In extreme cases, it may be necessary to install choke coils in the power lines to the offending device. A choke, which is a multi-turn coil of wire, has a similar effect to a capacitor, that is it slows down a rapid change in current through a conductor. Normally a choke is used with capacitors to provide the most effective filtering.

The third important part of noise suppression is bonding. Bonding or grounding should provide a low resistance path to ground for any radio frequency noise which is present. This path ensures that the noise is conducted away to ground instead of being radiated. 

All motors and other electrical apparatus on a ship should be bonded to ground. The bonding conductor should be at least No. 8 copper wire. If the ground lead must be long (10 ft. or more) flat copper strapping should be used. Under no circumstances should copper braid be used for long ground leads as its radio frequency resistance increases rapidly when it becomes corroded. 

All bonding should tie to the main engine or engine bed, the ships ground strap which ties the engine and zincs together, or as close as possible to the through-hull bolt for the radio ground plate. If the bonding must be connected to the radio ground, it should not be connected more than three feet from the through hull bolt. Any farther than this can cause the noise to be conducted up the ground strap and into the radio.

When the bonding wire or strap is connected to the equipment, care must be taken to ensure that a permanent low resistance connection is made. Painted surfaces must be cleaned to bare metal, and the bolt securing the ground strap should have a lock washer to ensure a permanent connection. Wherever possible the connection should be soldered. A poor connection can create more noise than no connection at all.




Alternator interference can normally be recognized by its characteristic whine when the alternator is charging. The whine will vary in pitch with engine speed and vary in loudness with the charging current. If there is any doubt about the origin of the whine, the belts can be removed from the alternator and the engine run again without the alternator.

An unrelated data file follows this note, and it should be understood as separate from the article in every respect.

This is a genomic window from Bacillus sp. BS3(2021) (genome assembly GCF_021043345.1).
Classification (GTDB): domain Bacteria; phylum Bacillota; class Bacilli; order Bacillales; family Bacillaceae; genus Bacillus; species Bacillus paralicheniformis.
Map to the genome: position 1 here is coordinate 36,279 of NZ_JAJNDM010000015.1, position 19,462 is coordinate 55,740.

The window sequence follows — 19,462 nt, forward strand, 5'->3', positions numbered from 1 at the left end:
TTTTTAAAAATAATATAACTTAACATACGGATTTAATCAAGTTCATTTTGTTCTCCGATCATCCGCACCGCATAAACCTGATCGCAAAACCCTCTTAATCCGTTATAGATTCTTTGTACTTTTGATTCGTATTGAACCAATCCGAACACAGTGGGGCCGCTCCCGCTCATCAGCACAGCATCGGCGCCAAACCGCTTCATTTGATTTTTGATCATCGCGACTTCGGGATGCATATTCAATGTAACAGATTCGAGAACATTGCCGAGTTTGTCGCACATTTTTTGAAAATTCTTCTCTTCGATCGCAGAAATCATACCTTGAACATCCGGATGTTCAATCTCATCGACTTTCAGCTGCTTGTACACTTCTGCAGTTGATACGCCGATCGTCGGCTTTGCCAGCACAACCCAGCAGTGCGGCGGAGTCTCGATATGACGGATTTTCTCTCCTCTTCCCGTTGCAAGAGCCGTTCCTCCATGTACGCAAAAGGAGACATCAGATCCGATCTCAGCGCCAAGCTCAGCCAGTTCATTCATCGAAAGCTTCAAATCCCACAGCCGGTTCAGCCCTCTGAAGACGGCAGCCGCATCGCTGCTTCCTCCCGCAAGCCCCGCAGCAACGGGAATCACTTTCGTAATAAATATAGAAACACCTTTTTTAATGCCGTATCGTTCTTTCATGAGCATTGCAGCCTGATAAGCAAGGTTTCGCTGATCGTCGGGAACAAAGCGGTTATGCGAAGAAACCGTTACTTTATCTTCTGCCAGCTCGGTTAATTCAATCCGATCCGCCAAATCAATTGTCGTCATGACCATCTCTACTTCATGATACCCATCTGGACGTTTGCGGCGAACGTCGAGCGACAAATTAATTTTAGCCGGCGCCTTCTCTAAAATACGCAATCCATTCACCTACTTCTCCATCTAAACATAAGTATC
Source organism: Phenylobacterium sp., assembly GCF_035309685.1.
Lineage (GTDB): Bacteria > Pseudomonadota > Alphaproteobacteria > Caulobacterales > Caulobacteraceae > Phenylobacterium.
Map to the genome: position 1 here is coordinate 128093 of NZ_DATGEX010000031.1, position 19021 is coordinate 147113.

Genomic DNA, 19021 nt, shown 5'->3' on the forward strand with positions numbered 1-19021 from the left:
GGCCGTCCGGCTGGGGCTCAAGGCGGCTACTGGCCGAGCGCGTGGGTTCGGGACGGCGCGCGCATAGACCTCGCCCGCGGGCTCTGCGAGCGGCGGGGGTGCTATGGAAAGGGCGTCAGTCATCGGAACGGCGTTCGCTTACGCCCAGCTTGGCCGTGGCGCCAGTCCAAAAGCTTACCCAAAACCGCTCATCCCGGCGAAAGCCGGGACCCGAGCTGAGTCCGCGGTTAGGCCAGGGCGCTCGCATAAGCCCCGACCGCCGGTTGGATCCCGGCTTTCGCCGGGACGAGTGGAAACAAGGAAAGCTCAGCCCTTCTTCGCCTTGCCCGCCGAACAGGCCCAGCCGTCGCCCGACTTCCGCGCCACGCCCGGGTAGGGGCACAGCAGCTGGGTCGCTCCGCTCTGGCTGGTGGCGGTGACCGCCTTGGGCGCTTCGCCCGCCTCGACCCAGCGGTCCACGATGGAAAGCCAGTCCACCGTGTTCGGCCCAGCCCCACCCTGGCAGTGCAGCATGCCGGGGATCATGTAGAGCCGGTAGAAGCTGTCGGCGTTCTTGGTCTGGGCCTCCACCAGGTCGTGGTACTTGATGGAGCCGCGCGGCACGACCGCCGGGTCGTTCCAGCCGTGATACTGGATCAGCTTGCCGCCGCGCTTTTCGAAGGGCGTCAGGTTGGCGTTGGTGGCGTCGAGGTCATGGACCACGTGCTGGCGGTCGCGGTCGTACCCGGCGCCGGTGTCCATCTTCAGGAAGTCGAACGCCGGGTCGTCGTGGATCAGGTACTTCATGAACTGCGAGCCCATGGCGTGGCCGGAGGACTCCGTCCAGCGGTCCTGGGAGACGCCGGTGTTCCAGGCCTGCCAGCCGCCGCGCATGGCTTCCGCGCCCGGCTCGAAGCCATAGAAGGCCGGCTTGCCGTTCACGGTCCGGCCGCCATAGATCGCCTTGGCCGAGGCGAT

To cure alternator noise, which is pulses radiate from the output lead, it is necessary to filter the output lead as close as possible to the alternator. The most effective filter is a 0.5 microfarad coaxial capacitor. A coaxial capacitor is one which passes current through its center with the capacitor completely surrounding the current carrying lead. As the alternator current flows through the capacitor, it should be rated to handle the alternator’s maximum output current. 

Capacitors may be used in parallel if necessary to increase current rating. The capacitor should be securely mounted on the alternator and a short heavy lead run from one end to the alternator output. The output lead from the alternator should be removed, and reconnected to the other end of the capacitor. Ungrounded electrical systems will require two capacitors, one on the negative and one on the positive output terminals. NEVER connect a capacitor to the field terminal of the alternator.

In severe cases of interference, it may be necessary to shield the alternator wiring. The lead from the regulator to the field terminal of the alternator, and the alternator output lead, should be enclosed in a woven shield braid. Both ends of the shielding should be grounded.


Small Electric Motors

Shipboard motor noise can normally be identified by listening to the receiver while switching various motors on. All electric motors on board should be checked including the following: fridge motor, freshwater pump, electric toilets, or toilet pumps, stove fans, ventilation fans, electric windshield wipers - in all cases where motor noise is experienced, the motor should be checked for possible problems. The wiring to the motor should be securely connected to prevent intermittent connections and arcing.

The brushes must be seated on the commutator check brush length and spring tension. The commutator should be smooth and clean—a light polishing with sandpaper will often help reduce noise. 

Motor noise can generally be cured by installing capacitors on the motor. The noise is mainly generated by arcing at the brushes so the capacitors should be placed as close as possible to the brushes. On larger motors it is often possible to connect directly to the brush holder connection, and mount the capacitors inside the motor or outside adjacent to the brushes. Metal can 1.0 microfarad type suppression capacitors should be used. 

On smaller motors where it is impractical to connect directly to the brushes, the input leads to the motor should be bypassed with 1.0 microfarad capacitors from each lead to ground. In addition to the capacitors, a good ground connection must be installed to provide a low resistance path to ground for the noise. This connection must be at least No. 8 wire and where the distance is greater than 10 feet, the motor 
should be bonded to grounded copper pipes or a one inch copper strap should be used. 

Where the above methods do not cure the noise, coaxial capacitors may be required in the supply leads to the motor. In extreme cases a filter unit consisting of choke coils and capacitors may be used in the power leads. 


Shaft Noise